Kidd assumed that the university would follow a reasonable procedure in weighing the evidence. In this digital age, she contends, there’s more concrete evidence than ever to substantiate sexual harassment allegations. Kidd was joined by a spate of other professors and academics in the university who filed EEOC complaints, including Astlin, alleging that Jaeger had created a hostile environment for students and had inappropriate relationships with trainees. The investigating team, headed up by former US attorney and SEC commissioner Mary Jo White, concluded: “We find that the evidence does not support a conclusion that any complainant or other UR student or employee has been subjected to unlawful sexual harassment as a result of Jaeger’s conduct. Although Jaeger’s conduct before 2014 was at times inappropriate, unprofessional and offensive, and may have been harmful to some students, as well as to the BCS and greater UR communities in a variety of ways, we find that Jaeger’s conduct did not meet the standard for sexual harassment, as currently defined by law.”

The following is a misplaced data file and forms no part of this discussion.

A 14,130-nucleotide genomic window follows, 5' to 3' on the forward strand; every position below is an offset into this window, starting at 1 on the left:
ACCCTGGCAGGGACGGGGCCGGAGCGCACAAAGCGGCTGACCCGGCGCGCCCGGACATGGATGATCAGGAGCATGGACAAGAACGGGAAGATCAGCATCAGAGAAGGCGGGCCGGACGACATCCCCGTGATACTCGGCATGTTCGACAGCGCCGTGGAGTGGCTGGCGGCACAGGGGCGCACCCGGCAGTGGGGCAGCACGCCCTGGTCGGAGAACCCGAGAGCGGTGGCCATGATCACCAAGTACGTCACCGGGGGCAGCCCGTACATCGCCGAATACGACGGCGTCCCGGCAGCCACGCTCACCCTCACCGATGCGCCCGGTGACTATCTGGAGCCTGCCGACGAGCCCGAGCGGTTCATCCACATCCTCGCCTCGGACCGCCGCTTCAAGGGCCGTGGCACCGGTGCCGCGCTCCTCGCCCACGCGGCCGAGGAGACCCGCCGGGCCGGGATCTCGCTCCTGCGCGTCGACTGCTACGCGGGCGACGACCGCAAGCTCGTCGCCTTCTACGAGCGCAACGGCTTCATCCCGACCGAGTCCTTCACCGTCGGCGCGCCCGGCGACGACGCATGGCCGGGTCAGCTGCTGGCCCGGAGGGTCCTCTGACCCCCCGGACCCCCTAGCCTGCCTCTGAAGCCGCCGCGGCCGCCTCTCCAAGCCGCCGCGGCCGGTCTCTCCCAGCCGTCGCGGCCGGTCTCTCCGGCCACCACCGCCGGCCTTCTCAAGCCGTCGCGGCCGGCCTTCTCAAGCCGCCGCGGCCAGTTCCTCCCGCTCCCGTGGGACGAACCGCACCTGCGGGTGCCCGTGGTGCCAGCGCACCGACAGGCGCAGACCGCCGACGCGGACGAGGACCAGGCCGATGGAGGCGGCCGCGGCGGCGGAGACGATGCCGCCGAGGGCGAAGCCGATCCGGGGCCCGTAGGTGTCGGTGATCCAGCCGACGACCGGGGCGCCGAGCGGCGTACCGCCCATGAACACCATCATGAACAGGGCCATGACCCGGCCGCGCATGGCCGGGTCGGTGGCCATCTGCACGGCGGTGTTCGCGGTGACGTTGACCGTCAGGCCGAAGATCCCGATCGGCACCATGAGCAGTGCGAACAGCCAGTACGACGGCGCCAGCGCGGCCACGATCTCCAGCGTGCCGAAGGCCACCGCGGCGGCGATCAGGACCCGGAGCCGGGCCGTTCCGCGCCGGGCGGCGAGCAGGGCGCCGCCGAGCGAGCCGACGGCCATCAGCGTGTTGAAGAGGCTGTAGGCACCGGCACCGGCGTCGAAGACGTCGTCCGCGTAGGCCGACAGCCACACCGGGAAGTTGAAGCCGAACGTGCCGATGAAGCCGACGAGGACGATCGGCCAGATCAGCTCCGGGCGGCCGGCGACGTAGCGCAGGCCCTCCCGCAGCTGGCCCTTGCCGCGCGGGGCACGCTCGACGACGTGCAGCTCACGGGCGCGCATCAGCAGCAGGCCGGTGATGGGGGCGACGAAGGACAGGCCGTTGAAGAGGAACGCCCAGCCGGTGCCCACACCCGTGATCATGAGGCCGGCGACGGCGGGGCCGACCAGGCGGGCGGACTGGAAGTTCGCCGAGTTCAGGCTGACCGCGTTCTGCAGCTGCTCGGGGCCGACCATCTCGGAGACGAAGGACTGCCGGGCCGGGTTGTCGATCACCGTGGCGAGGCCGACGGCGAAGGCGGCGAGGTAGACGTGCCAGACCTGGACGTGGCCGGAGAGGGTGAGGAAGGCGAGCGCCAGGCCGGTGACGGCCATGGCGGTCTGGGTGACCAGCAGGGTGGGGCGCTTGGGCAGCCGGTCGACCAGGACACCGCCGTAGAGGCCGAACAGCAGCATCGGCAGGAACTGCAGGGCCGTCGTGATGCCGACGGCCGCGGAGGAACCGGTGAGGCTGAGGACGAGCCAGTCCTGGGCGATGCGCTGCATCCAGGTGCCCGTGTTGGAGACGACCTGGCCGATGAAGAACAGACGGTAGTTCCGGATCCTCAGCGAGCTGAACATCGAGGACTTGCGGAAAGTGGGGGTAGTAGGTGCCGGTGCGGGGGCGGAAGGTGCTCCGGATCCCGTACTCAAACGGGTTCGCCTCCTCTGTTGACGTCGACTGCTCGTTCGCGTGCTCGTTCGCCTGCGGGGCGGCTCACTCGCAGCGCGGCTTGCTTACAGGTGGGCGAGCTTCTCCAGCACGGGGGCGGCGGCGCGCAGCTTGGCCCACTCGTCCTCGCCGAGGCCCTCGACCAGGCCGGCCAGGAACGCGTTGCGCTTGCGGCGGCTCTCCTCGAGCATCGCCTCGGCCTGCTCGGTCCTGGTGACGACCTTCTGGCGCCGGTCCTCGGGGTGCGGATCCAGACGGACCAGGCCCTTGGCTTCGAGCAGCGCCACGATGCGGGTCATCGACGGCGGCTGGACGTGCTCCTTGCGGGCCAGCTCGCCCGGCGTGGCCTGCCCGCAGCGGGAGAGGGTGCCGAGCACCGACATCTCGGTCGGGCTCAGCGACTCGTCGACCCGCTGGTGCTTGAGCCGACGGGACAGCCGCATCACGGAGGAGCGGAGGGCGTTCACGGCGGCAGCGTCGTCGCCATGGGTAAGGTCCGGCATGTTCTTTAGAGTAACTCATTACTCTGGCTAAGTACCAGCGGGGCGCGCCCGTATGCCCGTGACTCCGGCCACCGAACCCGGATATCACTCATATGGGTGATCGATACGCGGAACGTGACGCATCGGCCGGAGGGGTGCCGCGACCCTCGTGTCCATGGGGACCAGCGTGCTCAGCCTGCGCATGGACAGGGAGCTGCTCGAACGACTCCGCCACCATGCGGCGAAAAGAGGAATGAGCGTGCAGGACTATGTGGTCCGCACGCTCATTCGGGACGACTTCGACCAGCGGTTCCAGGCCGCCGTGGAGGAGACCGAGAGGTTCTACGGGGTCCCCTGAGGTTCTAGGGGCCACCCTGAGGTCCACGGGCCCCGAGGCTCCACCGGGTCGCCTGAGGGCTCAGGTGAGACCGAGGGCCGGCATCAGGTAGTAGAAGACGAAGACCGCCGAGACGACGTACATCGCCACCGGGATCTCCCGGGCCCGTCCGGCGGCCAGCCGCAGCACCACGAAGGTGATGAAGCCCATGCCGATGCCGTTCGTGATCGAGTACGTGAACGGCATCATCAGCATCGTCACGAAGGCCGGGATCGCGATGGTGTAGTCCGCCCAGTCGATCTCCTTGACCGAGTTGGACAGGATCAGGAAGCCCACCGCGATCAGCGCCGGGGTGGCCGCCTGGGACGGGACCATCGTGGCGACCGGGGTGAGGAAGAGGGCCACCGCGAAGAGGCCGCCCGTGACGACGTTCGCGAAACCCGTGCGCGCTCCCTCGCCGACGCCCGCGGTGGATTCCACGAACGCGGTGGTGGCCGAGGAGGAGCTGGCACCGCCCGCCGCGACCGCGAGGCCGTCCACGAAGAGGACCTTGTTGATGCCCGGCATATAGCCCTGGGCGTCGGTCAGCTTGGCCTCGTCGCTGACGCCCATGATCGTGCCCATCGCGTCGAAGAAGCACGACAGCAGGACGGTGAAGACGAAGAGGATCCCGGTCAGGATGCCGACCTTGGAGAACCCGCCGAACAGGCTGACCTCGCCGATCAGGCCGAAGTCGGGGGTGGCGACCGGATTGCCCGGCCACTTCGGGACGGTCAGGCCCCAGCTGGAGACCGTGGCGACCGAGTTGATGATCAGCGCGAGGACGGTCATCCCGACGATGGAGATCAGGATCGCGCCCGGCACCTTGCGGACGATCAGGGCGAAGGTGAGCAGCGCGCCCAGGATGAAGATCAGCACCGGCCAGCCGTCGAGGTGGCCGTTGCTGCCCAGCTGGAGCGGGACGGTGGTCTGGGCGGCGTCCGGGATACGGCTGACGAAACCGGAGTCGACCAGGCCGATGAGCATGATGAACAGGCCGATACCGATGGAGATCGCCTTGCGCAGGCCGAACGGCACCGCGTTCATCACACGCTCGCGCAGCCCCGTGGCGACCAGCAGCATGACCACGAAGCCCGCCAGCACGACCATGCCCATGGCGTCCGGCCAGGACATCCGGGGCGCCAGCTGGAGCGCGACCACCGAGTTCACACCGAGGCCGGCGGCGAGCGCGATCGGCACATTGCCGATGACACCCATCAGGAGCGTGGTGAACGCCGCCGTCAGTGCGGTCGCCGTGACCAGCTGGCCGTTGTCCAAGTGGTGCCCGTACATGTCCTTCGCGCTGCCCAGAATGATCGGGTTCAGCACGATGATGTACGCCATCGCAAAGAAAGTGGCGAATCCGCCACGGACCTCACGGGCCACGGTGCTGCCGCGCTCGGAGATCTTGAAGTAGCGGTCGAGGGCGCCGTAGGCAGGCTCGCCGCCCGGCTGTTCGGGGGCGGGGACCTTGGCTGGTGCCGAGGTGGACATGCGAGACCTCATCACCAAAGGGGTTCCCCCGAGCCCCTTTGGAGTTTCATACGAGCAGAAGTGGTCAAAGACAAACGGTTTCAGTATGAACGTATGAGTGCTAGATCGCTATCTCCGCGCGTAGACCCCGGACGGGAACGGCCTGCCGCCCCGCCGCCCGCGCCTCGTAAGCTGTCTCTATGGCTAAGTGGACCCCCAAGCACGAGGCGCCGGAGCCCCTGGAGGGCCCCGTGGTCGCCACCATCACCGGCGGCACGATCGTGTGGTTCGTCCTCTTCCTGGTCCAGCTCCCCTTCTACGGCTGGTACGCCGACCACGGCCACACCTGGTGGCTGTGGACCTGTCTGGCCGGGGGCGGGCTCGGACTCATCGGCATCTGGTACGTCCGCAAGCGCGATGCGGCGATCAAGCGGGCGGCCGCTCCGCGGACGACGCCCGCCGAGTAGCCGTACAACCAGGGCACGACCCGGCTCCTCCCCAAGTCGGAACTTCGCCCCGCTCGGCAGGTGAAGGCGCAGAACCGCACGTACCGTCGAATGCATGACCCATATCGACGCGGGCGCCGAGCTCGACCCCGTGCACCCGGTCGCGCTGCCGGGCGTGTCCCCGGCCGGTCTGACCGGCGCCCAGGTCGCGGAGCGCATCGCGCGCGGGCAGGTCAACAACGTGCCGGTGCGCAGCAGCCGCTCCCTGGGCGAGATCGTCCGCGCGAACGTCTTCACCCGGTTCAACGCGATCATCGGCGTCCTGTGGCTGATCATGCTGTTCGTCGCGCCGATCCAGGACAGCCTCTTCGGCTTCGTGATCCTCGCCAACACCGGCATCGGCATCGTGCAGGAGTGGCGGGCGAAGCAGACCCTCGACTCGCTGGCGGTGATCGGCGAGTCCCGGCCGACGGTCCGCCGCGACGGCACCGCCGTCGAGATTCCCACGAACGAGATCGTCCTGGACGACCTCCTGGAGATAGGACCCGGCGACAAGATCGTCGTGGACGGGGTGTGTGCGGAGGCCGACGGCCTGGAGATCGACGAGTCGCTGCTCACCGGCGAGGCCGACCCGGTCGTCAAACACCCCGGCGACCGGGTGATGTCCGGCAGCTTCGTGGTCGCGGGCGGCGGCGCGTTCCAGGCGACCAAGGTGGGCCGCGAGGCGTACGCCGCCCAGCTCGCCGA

Jaeger responded to the report with his own statement, in which he said: “This report does not exonerate me, but neither does it give merit to many of the worst accusations made against me. Although I disagree with some aspects of the report, I agree that I could have shown more maturity when I arrived as a 31-year-old faculty member in 2007. Over time I have addressed many of these shortcomings. I never intended to cause harm to students. I deeply regret that my former behaviour made some students uncomfortable and may have discouraged them from working with me.” Jaeger is still on the UR faculty to this day.

Kidd was taken aback and said she tried to show people within the university a spate of inappropriate messages Jaeger had allegedly sent her, but to no avail. “They kept telling me the investigation was closed.”

This is what led her to start looking more deeply into the unique power dynamics in universities, and the flawed manner in which complaints are dealt with. She was soon hailed as a leader of the #MeToo movement in academia, and jointly honoured as Time Person of the Year in 2017.